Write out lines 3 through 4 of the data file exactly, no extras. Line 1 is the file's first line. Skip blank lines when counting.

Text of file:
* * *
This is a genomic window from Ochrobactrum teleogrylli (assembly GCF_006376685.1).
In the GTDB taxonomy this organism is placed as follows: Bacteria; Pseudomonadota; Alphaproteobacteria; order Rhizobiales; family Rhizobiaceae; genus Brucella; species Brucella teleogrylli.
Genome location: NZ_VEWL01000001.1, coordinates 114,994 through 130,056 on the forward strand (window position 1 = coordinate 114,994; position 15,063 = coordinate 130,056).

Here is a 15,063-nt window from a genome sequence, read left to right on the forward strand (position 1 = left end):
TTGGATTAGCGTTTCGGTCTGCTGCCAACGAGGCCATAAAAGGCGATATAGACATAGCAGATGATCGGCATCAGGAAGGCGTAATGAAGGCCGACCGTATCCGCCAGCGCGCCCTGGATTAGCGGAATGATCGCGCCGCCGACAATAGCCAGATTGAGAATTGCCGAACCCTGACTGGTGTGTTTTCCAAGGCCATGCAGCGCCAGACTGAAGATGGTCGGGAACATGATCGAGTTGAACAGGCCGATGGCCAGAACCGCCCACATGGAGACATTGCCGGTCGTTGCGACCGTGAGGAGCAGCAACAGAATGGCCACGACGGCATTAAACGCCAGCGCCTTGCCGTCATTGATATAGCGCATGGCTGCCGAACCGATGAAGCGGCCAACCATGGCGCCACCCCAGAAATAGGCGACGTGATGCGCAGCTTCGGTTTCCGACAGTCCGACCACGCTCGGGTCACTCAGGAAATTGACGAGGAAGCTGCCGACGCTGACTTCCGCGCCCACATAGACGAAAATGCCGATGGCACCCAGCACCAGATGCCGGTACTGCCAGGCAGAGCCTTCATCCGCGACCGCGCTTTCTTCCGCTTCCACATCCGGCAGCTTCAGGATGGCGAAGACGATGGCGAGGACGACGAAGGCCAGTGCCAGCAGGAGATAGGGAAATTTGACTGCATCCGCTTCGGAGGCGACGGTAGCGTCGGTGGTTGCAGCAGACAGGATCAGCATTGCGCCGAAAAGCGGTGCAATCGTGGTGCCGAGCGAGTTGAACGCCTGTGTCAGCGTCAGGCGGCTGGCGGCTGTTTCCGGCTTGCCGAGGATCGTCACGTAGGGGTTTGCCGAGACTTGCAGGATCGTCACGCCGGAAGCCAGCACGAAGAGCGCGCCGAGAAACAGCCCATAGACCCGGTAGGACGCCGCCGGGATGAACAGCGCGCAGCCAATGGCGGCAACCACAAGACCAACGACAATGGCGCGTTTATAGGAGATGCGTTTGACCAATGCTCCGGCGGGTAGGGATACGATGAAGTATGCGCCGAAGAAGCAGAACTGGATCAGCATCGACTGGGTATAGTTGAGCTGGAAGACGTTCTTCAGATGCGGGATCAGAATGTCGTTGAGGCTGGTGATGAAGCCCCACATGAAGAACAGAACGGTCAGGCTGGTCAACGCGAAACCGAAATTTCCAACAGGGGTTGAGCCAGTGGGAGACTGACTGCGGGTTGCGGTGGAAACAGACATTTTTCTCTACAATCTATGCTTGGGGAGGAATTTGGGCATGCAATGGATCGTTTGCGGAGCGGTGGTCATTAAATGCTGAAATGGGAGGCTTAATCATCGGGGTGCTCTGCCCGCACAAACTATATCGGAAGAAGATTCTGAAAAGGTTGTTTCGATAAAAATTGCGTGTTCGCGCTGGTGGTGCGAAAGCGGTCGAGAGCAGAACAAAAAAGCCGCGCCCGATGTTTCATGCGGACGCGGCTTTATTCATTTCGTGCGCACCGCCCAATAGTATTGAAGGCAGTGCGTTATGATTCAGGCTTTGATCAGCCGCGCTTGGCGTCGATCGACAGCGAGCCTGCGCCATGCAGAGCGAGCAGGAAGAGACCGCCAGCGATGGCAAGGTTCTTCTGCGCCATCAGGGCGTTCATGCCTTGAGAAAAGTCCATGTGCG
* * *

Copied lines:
Genome location: NZ_VEWL01000001.1, coordinates 114,994 through 130,056 on the forward strand (window position 1 = coordinate 114,994; position 15,063 = coordinate 130,056).

Here is a 15,063-nt window from a genome sequence, read left to right on the forward strand (position 1 = left end):